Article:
Jonathan Wolf is the Chief Executive Officer of Pyramid Healthcare, Inc. Founded in July of 1999, Pyramid has quickly gained a reputation as a provider of high quality behavioral healthcare in Pennsylvania. Jon is a Pennsylvania native with a Bachelor’s Degree from Penn State University and a Master’s Degree in Hospital Administration from George Washington University in Washington, D.C. Before returning to Pennsylvania, Jon operated free-standing psychiatric and substance abuse treatment hospitals in Rockledge, Florida, Atlanta, Georgia, Salt Lake City, Utah and Toledo, Ohio. An active member of the Central Pennsylvania community, Jon previously served as the Annual Campaign Chairman and Chairman of the Board of the United Way of Blair County.
Pyramid Healthcare - Ridgeview Teen Residential Inpatient Treatment Center2.6 (4 reviews) ADD YOUR REVIEW
- Insurance is Accepted
- Financing is not Available
- Medicare is not Accepted
- Medicaid is not Accepted
Ridgeview is an inpatient adolescent facility drug and alcohol treatment facility located in Gibsonia, Pennsylvania for teens struggling with co-occurring substance abuse and mental health disorders. We offer separate programming for boys and girls in a structured setting designed to engage the adolescent in treatment, school, recreational and community service.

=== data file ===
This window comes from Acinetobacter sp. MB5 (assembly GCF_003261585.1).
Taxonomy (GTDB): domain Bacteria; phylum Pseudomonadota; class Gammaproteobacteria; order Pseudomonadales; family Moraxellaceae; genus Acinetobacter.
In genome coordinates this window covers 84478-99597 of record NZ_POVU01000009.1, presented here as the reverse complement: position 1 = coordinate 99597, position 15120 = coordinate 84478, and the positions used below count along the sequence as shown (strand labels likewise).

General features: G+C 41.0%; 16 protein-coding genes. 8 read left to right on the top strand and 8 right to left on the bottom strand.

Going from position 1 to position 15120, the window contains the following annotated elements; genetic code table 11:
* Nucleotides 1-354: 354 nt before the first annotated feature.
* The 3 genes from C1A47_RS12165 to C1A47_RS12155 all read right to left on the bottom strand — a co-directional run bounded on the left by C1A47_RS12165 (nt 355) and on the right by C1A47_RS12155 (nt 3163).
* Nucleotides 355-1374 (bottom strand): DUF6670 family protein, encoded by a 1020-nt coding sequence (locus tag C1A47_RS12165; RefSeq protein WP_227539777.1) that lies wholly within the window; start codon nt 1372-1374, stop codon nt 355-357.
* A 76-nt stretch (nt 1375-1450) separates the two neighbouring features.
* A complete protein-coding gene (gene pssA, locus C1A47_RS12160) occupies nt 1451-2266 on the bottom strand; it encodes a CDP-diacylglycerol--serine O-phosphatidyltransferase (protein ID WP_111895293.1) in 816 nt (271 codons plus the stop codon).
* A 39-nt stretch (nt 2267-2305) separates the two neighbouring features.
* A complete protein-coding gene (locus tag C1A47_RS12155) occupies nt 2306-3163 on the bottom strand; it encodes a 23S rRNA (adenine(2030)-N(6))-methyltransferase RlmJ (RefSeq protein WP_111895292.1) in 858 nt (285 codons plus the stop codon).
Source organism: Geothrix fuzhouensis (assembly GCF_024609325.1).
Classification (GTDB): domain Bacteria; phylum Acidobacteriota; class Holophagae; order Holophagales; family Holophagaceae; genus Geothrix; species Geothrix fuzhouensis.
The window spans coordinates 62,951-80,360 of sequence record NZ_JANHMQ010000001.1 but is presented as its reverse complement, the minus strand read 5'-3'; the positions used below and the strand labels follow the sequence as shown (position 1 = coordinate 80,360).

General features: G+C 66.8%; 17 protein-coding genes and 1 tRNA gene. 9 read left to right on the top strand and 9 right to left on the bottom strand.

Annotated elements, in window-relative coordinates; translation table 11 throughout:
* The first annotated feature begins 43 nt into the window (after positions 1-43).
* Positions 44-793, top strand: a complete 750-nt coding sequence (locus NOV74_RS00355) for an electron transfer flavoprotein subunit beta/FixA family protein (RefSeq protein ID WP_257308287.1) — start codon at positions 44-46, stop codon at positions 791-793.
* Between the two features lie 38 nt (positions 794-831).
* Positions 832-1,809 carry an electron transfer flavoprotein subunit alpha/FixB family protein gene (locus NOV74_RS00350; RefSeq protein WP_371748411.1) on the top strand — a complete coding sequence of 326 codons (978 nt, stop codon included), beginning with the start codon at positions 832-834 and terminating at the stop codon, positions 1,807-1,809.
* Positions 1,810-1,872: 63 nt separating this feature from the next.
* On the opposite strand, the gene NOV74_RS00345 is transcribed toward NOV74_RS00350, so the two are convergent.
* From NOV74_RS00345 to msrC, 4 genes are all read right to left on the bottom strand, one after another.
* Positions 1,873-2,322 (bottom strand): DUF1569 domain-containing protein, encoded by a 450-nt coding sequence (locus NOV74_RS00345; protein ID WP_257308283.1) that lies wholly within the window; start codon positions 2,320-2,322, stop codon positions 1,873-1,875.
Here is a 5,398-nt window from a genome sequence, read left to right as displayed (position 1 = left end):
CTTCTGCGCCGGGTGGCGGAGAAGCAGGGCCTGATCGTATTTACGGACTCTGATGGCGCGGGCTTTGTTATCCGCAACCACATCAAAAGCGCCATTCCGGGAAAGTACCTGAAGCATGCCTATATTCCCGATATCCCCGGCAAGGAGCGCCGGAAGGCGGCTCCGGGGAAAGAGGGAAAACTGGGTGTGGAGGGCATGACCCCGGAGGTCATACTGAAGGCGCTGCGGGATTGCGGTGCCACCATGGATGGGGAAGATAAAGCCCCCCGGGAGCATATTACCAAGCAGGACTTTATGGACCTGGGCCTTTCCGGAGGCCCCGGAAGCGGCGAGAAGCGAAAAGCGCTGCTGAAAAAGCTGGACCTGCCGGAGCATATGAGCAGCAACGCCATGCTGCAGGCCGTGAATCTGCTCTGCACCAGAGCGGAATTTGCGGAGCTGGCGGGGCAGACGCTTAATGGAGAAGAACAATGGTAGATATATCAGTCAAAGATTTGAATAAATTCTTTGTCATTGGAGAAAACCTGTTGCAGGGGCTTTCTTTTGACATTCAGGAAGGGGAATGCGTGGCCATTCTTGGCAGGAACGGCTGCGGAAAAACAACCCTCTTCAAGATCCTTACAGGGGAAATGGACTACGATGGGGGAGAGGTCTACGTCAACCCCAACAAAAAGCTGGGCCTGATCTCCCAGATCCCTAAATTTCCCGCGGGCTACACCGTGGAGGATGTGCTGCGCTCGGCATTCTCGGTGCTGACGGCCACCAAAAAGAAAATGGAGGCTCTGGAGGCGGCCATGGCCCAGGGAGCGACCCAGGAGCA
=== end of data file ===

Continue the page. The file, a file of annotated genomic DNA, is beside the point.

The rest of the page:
The following is based on a combination of Surveys of Alumni, Staff, Loved Ones, and Reviews and Ratings from around the web.
Reviews at a Glance
- Dual Diagnosis/ Co-Occurring Disorders Treatment
These two terms describe a person who is not only addicted to drugs or alcohol, but also has a mental or emotional illness, such as depression, anxiety, bipolar disorder, etc. Facilities that treat patients with dual-diagnosis or co-occurring disorders provide psychiatric treatment in addition to drug and alcohol rehabilitation services.
The term “12 Step Program” describes a way to recover from addiction that is based on the model developed by Alcoholics Anonymous. Many drug and alcohol treatment centers base their treatment on 12 steps – the first three of which are situational, the next four addressing the practical issues created by the addiction, followed by two steps focused on making amends for hurting others. Steps 10 and 11 involve a deeper examination of the previous steps and the final step is focused on helping others avoid and recover from addiction.
Jonathan Wolf - Chief Executive Officer
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